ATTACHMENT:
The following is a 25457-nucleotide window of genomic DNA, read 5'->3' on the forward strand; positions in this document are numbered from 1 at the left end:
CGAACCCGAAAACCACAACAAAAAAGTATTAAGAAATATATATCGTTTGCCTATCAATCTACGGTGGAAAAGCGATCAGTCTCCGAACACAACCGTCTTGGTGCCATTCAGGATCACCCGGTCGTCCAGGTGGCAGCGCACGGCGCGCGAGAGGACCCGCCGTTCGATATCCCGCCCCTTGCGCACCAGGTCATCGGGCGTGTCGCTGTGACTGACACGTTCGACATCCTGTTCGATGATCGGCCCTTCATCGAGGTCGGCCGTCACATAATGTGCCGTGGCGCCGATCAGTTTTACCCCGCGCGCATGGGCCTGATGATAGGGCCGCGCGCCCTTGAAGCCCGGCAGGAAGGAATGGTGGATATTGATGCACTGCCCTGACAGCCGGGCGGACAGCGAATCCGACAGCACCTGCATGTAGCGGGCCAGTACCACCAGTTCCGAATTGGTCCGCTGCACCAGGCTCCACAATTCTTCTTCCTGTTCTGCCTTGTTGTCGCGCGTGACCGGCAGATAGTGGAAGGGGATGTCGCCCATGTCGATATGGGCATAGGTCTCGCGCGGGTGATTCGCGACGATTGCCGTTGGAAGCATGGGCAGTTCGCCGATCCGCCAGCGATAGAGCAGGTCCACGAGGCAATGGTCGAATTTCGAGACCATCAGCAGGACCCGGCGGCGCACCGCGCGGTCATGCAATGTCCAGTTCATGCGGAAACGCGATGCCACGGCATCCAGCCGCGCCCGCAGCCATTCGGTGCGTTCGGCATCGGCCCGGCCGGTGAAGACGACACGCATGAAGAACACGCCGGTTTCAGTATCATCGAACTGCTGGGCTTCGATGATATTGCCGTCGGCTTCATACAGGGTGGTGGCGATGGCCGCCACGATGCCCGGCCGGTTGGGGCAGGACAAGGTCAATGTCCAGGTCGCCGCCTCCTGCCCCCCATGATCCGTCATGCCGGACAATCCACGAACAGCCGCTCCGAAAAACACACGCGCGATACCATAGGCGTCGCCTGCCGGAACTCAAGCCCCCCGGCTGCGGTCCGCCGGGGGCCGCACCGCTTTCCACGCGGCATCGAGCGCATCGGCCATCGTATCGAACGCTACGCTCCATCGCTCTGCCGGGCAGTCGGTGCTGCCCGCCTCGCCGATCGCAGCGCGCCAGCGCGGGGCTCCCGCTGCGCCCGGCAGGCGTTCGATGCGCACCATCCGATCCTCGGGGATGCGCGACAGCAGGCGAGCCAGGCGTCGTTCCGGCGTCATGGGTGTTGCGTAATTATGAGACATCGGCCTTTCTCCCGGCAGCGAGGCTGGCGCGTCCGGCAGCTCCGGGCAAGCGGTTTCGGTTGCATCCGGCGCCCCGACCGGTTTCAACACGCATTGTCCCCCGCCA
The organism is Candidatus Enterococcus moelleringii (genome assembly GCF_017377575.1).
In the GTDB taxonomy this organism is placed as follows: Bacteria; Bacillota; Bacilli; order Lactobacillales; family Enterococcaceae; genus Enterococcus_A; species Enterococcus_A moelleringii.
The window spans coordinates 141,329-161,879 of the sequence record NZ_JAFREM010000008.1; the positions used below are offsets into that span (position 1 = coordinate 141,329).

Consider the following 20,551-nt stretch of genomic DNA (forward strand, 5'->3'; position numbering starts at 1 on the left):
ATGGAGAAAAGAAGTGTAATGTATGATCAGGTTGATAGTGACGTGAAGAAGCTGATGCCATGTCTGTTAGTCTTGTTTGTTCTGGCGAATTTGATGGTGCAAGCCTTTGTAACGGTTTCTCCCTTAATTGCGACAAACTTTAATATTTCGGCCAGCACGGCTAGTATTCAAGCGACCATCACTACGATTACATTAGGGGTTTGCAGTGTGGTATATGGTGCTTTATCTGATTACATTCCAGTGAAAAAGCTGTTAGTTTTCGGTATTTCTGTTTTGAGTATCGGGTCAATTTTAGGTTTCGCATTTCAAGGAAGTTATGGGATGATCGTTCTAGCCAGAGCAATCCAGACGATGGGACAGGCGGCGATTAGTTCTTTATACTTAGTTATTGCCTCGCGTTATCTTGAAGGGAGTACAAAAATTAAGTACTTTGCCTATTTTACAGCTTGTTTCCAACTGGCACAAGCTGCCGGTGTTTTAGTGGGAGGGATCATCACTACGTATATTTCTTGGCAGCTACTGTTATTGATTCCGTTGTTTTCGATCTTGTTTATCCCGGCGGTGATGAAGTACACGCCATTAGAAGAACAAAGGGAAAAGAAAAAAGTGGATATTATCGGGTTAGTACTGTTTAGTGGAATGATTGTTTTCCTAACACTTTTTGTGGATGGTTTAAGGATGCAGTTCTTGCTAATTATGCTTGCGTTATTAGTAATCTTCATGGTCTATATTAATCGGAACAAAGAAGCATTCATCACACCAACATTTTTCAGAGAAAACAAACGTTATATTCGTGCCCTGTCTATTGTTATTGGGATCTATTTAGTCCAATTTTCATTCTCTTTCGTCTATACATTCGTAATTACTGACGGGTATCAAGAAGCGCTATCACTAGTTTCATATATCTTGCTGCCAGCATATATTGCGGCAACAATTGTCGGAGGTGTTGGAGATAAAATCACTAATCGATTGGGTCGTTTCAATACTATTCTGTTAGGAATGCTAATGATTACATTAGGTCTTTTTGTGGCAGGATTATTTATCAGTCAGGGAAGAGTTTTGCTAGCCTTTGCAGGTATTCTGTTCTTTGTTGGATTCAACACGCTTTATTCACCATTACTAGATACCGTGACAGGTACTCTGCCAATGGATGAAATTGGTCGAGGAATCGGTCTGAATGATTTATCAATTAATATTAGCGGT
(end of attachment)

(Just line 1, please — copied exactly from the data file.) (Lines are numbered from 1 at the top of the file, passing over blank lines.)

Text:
The following is a 25457-nucleotide window of genomic DNA, read 5'->3' on the forward strand; positions in this document are numbered from 1 at the left end: